You've spent quite a lot of time working in Berlin. Did the city inspire you in the same way as it has the likes of Bowie, Nick Cave and Iggy Pop?
There was Lou Reed's Berlin (although he'd never actually been) was in my head when I landed. Leonard Cohen's music 'Take This Waltz' reminds me of Germany - it's got that regimental German feel to it. Growing up with it, I always associated it with Germany. When I landed, I just felt the darkness of Leonard Cohen's vocal and it all made sense, I felt strangely at home. It wasn't the lifestyle, it's just a place that's not really trying to be anywhere other than Berlin. It's so unique. It's such a strange thing to be connected to a place, but in many ways I felt more at home there than in Blackburn.

What do you think that says about you?
That I'm a fucking flake and don't stick to my roots!

You've also been working out in LA a lot...
I loved how wrong it is. It's wrong in so many ways, but also so right. The homelessness, and Skid Row and the way you walk down a street and there's that whole life then all of these mansions. I remember sneezing and someone quite far away gave me the biggest grin and said "Bless you". I'm not used to that. You're always outside and doing something, but I always love the beautiful and ugly side to it. That's how I felt about Berlin: beautiful but in the ugliest way.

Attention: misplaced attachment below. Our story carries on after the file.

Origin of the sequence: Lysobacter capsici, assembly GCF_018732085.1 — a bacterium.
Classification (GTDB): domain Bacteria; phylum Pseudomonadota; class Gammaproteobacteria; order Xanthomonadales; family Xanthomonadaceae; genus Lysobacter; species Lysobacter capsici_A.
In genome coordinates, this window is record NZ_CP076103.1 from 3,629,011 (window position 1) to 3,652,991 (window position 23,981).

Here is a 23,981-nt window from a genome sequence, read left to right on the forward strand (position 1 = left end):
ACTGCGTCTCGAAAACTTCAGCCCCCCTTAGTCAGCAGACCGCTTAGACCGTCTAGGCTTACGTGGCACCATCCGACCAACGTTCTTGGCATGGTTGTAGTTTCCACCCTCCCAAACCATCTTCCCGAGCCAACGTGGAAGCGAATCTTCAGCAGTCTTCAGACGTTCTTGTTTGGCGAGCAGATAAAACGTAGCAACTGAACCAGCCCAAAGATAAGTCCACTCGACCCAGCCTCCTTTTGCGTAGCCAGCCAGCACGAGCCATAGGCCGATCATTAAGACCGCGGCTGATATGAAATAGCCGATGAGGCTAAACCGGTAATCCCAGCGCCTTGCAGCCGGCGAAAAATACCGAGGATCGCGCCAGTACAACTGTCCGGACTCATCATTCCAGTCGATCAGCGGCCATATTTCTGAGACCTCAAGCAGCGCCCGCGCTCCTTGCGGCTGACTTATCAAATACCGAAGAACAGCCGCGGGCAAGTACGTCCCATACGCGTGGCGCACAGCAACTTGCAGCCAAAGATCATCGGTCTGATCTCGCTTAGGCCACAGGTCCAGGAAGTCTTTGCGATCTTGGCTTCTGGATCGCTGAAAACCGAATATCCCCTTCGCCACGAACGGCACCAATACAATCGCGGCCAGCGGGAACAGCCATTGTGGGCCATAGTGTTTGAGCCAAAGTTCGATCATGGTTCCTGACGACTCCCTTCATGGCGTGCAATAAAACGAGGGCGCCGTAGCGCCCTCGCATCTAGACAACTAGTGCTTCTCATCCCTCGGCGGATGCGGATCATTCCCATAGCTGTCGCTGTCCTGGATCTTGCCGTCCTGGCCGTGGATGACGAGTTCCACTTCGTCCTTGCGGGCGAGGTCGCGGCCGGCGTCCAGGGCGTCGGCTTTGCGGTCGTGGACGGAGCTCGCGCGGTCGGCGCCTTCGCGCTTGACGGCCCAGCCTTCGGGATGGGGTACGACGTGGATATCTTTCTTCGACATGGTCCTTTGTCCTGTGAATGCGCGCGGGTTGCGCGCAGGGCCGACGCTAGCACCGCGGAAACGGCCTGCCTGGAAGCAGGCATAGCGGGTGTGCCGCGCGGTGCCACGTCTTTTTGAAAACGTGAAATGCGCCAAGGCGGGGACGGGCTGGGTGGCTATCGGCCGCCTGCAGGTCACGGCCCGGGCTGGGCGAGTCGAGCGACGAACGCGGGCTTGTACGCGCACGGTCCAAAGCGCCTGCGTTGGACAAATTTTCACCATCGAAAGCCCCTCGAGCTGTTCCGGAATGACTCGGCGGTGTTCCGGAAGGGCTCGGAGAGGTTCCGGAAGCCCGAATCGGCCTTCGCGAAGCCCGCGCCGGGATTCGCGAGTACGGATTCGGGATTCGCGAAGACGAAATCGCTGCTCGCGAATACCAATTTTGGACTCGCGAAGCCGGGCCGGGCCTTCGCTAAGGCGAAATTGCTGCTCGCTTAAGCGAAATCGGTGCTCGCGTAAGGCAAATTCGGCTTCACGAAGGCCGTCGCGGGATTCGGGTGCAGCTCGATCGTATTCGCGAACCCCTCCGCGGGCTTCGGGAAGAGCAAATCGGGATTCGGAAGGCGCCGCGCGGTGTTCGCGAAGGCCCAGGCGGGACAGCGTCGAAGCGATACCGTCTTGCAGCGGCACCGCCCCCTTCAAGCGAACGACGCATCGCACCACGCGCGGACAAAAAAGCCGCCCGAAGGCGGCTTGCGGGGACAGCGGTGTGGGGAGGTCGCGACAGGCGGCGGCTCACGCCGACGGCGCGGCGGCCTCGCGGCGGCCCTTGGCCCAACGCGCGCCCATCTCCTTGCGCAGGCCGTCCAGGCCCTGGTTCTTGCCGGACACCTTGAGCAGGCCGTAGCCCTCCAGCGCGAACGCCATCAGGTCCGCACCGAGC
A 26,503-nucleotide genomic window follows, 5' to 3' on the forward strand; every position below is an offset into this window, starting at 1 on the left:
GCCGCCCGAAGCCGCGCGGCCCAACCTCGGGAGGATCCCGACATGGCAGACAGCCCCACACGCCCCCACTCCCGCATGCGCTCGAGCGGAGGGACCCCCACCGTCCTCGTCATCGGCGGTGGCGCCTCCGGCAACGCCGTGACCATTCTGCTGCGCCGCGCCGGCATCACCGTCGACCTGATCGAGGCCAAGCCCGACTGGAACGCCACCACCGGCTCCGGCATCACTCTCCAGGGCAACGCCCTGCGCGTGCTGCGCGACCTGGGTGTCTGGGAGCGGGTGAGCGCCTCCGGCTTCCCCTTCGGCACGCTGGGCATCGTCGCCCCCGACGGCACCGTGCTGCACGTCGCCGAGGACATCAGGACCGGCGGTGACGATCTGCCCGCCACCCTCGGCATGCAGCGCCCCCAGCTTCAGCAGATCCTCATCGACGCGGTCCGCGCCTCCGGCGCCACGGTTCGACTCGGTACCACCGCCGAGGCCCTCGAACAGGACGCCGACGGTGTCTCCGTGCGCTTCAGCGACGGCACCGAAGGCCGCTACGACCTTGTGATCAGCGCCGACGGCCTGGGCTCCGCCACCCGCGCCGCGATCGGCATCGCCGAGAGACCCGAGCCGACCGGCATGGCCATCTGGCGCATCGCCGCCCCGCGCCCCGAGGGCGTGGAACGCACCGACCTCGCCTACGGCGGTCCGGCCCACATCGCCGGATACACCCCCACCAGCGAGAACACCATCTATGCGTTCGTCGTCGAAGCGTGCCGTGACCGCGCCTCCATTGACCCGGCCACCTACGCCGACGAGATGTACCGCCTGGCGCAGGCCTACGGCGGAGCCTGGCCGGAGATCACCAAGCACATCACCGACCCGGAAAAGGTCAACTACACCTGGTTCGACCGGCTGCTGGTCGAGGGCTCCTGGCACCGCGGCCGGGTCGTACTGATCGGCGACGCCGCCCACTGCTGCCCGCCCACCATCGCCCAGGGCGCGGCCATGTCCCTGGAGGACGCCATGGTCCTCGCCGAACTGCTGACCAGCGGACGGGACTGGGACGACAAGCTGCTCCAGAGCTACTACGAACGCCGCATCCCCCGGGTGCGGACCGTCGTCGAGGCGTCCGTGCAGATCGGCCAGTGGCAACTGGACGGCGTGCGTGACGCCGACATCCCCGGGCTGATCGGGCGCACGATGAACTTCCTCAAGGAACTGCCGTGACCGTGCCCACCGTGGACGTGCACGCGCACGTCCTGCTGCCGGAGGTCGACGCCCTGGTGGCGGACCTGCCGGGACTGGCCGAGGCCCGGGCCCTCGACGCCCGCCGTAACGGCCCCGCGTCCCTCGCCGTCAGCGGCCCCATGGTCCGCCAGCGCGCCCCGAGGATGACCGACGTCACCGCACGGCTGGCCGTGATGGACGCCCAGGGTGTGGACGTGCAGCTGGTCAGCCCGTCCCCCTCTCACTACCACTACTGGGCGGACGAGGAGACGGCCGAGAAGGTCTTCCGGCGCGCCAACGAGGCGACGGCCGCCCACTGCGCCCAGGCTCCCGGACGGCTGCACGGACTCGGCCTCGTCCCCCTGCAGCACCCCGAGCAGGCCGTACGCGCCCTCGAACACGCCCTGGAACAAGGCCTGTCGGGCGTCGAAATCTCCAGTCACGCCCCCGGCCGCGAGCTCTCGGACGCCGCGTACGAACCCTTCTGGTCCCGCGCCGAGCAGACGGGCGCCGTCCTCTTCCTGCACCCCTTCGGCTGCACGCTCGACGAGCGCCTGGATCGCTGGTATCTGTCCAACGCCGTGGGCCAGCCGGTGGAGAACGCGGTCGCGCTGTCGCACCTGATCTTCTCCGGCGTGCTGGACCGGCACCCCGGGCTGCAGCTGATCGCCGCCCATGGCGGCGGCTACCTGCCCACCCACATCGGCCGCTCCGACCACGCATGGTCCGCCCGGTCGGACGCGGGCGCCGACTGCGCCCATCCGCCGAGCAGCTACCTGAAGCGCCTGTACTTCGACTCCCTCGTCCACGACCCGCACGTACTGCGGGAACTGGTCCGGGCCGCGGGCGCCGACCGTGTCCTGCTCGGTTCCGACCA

Do you think you'd have developed artistically if you'd have stayed signed when you were 18?
No, I think I'd be a really rubbish person if I'd have stayed in that scenario. Living at home and getting signed at that age, I thought I was the bee's knees - "Oh my God, how good am I?" The music didn't matter, being an artist didn't matter, I just thought I was sorted - but when it gets taken away from you, it's such a blow but it makes you work and keeps you grounded. It's like your apprenticeship, you need to do these things.

I was signed when I was 18, then 19-20 I took two years out to go to Berlin, and at that moment I was young when you still have so much confidence - if this had happened in a couple of years' time then it would hit me a lot harder than it did when I was young, when you bounce back from that stuff a lot easier. I always just thought that it was fine and something else was going to happen. After that, I knew I had to create something - rather than just make a random pop track. I wanted it be exactly like I am.

Did you consider writing for others?
I did, but I never understood it. I needed to focus on getting my own art across.